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Patient Education News
February 14, 2012
Childhood Asthma is a common respiratory illness that results in wheezing, coughing and trouble breathing. Childhood asthma leads to more missed school days and limitations on physical activity than any other childhood disease.
Although childhood asthma cannot be cured, asthma symptoms can be kept under control with the appropriate use of asthma medications, avoidance of asthma triggers, and regular doctor visits. Many children "grow out" of childhood asthma as they go through puberty, and symptoms disappear in adulthood. However, some children will continue to have asthma symptoms as teenagers and adults. It is not known why some children develop asthma and others do not.
Atopic Dermatitis Symptoms
January 27, 2012
Atopic dermatitis (AD) is a chronic skin disorder that causes dry, itching, and inflamed skin. The rash of atopic dermatitis comes and goes. The term eczema is sometimes used to describe atopic dermatitis. The most obvious symptoms of atopic dermatitis are intense itching, along with red, dry skin that is sometimes scaly.
The worsening of atopic dermatitis symptoms is referred to as a "flare". An atopic dermatitis flare can be triggered by a variety of factors. The appearance of atopic dermatitis varies tremendously from person to person. Most people with atopic dermatitis experience a short-term flare for a few weeks (acute), during which the skin looks red, raised, and cracked.
Inhaled Corticosteroids for Long-Term Asthma Treatment
October 20, 2011
Asthma symptoms are associated with inflammation inside the airways of the lungs (bronchi and bronchioles). The inflammation narrows the airways and makes it more difficult for air to flow into and out of the lungs. Inhaled corticosteroids reduce the inflammation, making it easier to breath.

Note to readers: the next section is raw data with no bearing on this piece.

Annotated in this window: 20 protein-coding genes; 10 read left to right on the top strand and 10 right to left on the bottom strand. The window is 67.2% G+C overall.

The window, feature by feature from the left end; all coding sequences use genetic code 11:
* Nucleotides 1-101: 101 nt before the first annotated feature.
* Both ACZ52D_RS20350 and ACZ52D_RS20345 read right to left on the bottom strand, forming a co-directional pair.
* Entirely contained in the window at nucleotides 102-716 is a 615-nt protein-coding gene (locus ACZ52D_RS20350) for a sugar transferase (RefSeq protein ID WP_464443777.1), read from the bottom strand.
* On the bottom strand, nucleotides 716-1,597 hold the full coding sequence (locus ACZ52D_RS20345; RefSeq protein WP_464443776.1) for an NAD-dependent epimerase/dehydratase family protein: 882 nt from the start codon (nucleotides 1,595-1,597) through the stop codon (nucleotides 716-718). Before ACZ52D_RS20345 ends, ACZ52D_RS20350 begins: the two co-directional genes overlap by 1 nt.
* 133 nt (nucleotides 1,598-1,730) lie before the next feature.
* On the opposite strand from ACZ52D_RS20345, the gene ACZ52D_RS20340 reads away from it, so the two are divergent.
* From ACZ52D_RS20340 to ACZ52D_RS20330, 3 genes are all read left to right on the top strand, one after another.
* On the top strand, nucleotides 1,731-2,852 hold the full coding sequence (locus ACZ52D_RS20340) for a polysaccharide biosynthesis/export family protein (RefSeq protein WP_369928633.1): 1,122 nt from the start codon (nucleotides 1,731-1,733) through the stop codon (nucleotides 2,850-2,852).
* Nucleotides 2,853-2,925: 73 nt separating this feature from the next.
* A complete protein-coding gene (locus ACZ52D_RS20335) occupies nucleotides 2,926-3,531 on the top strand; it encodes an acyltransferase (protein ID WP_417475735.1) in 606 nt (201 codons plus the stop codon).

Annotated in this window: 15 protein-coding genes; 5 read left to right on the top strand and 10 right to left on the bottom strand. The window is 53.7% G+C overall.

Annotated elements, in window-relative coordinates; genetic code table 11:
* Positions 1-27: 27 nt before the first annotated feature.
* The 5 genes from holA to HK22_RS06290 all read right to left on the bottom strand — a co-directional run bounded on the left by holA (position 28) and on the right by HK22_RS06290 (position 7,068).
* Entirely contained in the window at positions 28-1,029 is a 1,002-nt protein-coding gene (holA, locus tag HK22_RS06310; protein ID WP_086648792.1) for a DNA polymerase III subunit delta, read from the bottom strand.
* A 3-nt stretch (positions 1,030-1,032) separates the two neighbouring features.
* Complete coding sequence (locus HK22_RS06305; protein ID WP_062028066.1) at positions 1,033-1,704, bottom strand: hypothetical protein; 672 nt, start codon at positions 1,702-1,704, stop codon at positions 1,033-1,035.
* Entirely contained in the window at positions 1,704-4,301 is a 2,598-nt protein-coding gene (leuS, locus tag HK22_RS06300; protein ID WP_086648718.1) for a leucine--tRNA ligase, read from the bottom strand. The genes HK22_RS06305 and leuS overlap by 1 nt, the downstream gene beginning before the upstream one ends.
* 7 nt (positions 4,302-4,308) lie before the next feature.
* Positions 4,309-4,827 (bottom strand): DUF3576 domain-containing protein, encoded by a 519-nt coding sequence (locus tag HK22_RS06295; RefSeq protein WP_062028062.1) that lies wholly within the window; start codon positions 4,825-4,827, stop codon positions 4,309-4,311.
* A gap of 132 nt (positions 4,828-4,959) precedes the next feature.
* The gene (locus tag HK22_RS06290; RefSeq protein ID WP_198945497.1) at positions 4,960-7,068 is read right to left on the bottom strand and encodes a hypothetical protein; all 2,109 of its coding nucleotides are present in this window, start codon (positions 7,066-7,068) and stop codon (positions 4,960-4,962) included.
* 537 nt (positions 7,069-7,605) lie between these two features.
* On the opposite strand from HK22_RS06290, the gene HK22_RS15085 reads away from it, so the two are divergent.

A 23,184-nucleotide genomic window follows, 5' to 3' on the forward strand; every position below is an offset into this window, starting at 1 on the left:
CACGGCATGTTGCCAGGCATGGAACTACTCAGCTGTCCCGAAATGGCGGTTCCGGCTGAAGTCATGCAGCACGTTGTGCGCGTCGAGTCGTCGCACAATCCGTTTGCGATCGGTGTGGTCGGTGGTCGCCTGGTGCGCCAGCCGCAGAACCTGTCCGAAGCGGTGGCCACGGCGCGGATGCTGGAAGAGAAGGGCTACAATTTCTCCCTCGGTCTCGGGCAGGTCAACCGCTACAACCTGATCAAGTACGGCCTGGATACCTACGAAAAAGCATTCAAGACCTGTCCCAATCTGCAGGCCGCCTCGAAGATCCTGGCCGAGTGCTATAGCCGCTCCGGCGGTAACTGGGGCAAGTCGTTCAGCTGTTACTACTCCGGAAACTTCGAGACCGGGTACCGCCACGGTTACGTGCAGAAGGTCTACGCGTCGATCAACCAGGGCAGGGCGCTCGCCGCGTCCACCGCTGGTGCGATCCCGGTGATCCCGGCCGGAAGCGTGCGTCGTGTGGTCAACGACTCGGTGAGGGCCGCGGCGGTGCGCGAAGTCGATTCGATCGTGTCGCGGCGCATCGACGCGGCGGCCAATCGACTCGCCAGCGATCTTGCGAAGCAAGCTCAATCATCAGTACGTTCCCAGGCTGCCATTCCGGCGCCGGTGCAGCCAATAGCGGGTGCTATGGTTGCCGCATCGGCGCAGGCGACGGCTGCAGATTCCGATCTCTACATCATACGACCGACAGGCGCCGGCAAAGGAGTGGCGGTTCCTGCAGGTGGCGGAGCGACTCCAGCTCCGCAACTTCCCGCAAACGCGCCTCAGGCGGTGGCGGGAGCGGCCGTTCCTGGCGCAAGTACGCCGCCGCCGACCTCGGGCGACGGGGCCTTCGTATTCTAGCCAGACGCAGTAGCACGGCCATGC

Your doctor will prescribe an inhaled corticosteroid depending on several factors, including the severity of your respiratory symptoms, use of other asthma medications, and response to previous treatments.
Hay Fever Symptoms
October 7, 2011
Allergic rhinitis, or hay fever, is characterized by itching, sneezing, and nasal congestion that is triggered by allergens. Allergens are the substances that trigger allergic reactions.
Despite its name, hay fever is rarely triggered by hay and it doesn't cause a fever. Symptoms of hay fever usually develop immediately after exposure to an allergen and can include:
- Runny nose and nasal congestion
- Watery or itchy eyes
- Itchy nose, or throat
- Sinus pressure
- Swollen and darkened skin under the eyes (called "allergic shiners")
Although symptoms of allergic rhinitis may first appear at any age, they most commonly arise during childhood or early adulthood. The severity of symptoms usually changes year to year and most people find that symptoms tend to diminish slowly, often over decades.
Peanut Allergy and Anaphylaxis
September 26, 2011
Peanut allergy is one of the most common food allergies. Peanut allergy usually shows up in early childhood. Unlike most other food allergies, it often lasts into adulthood.
The most obvious way to be exposed to peanuts is by eating them. Exposure also can happen through direct skin contact with peanuts, which causes an allergic reaction, such as hives or redness and itching around the mouth; through cross-contact, which occurs when peanuts are unintentionally introduced into another food during processing, such as when food is produced on the same equipment used to process peanut-containing foods; or through inhalation, which occurs by inhaling flour, dust, or sprays that contain peanuts.
There are several symptoms of peanut allergy, but the most serious is anaphylaxis, a sudden, life-threatening type of shock, which is considered a medical emergency. Anaphylaxis can cause constricted airways, dizziness, lightheadedness, a swollen throat, and a fast drop in blood pressure. As a result, the allergic person may have trouble breathing and could lose consciousness.
Allergy Medication Rebates and Refills
The Medication Rebates handout has a variety of medication rebates. Also find information about prescription refills and a pharmacy directory.
Find an Allergist Who Cares About Patient Education
Find a leading allergist who specializes in the treatment of hay fever, asthma, allergic conjunctivitis, atopic dermatitis (eczema), sinusitis, and anaphylaxis.
Learn more about each doctor to find an allergist who is board-certified by the Academy of Allergy, Asthma, and Immunology and has been licensed to practice medicine by your state medical board.